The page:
This creative life

This summer was happily more feast than famine when it came to work. I kept busy writing website content, blog and social media posts, newsletters and even wrapped up a speech for a new client. I now have two communications/web design firms that reach out to me when they need content written for their client’s websites. That led to projects writing copy about restaurants, portable storage solutions and stone countertops.

I kicked off September with a big annual report writing project, and I’m about to dive into some advertising copy writing and the management of a photo shoot in the next few weeks. I’m also hoping to find some time to finish one book and then start another. Both books explore different facets of the creative life.

I’ve just about finished The Accidental Creative by Todd Henry. It’s been both eye-opening and affirming. One of the struggles with creative work is you never know if the ideas are going to keep flowing. You don’t know where your creativity comes from in the first place, so you can’t presume you’ll always be able to tap into it. Todd’s book suggests that the creative process can be influenced by our actions. Todd explains, “You need to incorporate practices that instill a sense of structure, rhythm, and purpose into your life. You need to create space for your creative process to thrive rather than expecting it to operate in the cracks of your frenetic schedule.”

The book has made me change the way I schedule my days. It’s also made me focus on allotting time for things that help fuel the creative process – whether it’s taking 20 minutes to watch a relevant TED talk, getting out of the house to chat about work challenges with others in the industry, or finding an outlet for unnecessary creating.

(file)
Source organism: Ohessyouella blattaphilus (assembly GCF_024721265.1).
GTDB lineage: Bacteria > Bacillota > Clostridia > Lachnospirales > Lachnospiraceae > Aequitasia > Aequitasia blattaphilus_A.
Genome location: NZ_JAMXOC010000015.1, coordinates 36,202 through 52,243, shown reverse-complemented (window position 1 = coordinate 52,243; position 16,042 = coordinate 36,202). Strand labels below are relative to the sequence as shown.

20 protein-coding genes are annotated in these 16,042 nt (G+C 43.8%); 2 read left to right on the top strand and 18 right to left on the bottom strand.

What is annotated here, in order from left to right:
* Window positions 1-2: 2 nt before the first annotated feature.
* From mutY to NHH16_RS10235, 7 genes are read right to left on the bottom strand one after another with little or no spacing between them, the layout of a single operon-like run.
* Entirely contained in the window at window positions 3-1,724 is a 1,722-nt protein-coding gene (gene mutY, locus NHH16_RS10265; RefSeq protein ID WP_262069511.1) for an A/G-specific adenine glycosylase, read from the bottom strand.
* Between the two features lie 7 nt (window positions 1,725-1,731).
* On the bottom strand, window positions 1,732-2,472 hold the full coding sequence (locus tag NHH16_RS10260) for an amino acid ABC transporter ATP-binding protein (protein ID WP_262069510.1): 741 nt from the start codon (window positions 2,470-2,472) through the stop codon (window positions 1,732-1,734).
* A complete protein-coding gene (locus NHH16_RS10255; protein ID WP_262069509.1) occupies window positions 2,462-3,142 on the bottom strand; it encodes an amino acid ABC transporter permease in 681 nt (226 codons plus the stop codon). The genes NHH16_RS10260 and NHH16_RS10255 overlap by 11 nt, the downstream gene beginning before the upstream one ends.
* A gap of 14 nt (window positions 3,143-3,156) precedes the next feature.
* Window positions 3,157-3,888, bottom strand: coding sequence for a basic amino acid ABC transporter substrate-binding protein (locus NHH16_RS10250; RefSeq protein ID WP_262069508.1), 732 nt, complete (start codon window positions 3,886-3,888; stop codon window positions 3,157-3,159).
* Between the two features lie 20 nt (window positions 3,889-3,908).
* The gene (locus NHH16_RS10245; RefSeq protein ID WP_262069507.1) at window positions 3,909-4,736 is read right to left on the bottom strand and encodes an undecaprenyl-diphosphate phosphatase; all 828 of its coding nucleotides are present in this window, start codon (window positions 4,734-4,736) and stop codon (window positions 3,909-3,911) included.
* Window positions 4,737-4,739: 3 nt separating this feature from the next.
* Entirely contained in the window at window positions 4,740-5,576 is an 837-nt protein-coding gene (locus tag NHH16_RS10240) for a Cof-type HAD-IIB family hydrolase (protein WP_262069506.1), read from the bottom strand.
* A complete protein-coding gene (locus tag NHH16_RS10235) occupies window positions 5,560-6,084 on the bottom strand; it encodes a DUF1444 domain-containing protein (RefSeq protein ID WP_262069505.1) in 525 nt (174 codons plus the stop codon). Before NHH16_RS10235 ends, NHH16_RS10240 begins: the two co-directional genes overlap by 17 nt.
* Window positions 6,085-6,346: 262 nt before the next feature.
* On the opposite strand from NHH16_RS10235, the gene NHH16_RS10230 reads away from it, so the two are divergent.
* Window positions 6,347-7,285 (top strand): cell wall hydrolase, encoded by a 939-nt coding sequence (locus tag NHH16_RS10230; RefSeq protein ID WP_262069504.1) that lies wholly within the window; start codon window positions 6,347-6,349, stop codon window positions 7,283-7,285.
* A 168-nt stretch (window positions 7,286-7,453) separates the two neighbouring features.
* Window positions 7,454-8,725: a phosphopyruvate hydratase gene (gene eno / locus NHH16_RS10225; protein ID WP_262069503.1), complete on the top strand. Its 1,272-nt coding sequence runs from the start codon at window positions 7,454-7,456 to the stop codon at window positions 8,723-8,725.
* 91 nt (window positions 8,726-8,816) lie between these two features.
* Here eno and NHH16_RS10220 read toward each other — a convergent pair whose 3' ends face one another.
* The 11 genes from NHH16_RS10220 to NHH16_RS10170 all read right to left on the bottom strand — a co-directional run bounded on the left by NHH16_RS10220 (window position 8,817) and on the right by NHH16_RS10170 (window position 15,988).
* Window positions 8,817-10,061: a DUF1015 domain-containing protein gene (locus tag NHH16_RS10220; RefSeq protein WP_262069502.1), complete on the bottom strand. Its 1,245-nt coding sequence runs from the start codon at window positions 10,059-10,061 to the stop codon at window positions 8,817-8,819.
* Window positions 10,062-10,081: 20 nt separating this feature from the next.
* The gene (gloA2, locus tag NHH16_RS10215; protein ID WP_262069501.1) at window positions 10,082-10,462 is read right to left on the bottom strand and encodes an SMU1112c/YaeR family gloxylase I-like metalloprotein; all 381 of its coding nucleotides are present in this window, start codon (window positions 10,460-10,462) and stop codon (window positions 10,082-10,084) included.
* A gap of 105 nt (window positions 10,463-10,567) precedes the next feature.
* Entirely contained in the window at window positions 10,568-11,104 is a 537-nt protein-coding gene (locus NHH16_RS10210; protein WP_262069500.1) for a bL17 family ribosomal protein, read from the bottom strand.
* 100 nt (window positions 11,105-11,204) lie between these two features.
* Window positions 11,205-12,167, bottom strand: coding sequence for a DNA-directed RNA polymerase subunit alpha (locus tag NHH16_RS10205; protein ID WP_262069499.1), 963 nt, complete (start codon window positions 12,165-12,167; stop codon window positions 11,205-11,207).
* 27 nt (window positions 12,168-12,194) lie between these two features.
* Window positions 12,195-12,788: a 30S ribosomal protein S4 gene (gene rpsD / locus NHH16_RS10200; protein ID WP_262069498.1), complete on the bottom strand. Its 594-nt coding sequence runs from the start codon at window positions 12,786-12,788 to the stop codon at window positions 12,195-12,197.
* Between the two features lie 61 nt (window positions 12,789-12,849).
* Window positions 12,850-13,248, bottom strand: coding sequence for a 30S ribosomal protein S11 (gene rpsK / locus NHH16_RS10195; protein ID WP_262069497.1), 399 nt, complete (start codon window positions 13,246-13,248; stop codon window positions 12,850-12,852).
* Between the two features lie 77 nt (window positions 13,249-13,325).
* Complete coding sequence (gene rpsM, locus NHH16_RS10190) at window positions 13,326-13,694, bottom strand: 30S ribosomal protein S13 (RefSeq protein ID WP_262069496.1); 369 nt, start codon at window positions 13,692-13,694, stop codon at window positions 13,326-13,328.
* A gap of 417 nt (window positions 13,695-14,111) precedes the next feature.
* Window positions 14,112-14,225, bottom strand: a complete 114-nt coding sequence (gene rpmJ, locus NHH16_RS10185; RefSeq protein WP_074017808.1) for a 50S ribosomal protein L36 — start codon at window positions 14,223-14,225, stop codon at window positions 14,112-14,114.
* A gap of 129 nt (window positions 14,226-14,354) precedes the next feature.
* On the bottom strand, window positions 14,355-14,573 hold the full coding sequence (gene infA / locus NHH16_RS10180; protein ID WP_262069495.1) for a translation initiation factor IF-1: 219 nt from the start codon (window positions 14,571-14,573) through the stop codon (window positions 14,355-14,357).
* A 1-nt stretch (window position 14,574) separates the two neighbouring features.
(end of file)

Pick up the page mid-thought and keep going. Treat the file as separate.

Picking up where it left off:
If you work in a creative field, I highly recommend it. Todd’s website also has a ton of great articles that echo the themes in  his book.


As soon as I wrap up The Accidental Creative, I’m going to waste no time in cracking open Dani Shapiro’s new book, Still Writing: The Perils and Pleasures of a Creative Life. I heard an interview with Dani on Debbie Millman’s influential podcast called Design Matters. Even the story about how she came up with the title hit home for me. Dani has written several bestselling books (she’s even been on Oprah), but that doesn’t stop acquaintances at dinner parties from asking, “Are you still writing?” It’s not a question people with traditional jobs are often – if ever – asked. “Are you still practicing law? Are you still an accountant?” Lawyers and accountants don’t get asked questions like that.

I haven’t been asked that exact question, but, even having shared some of my writing successes, well-meaning people still send me job postings they think I’d be interested in. They seem to think of my situation as unemployed instead of self-employed. Sometimes I just thank them, but other times I’ll stop and explain that, while I can probably take on a project as a subcontractor, I’m not looking for employment. It doesn’t really bother me, but I find it interesting and wonder if there’s something I need to say or do differently in my professional life to make the distinction to others. There are many more pleasures than perils in my creative life, and I’m excited to see if they parallel Dani’s experiences.




One comment

  1. Where would the world be without creative minds! Those who are blessed with the ability to think outside of the box should honour that gift. The rest of us should be respectful of that talent. It is thrilling to see you successfully follow your calling.

    Ciao Bella, Mom Xoxo

    Sent from my iPhone


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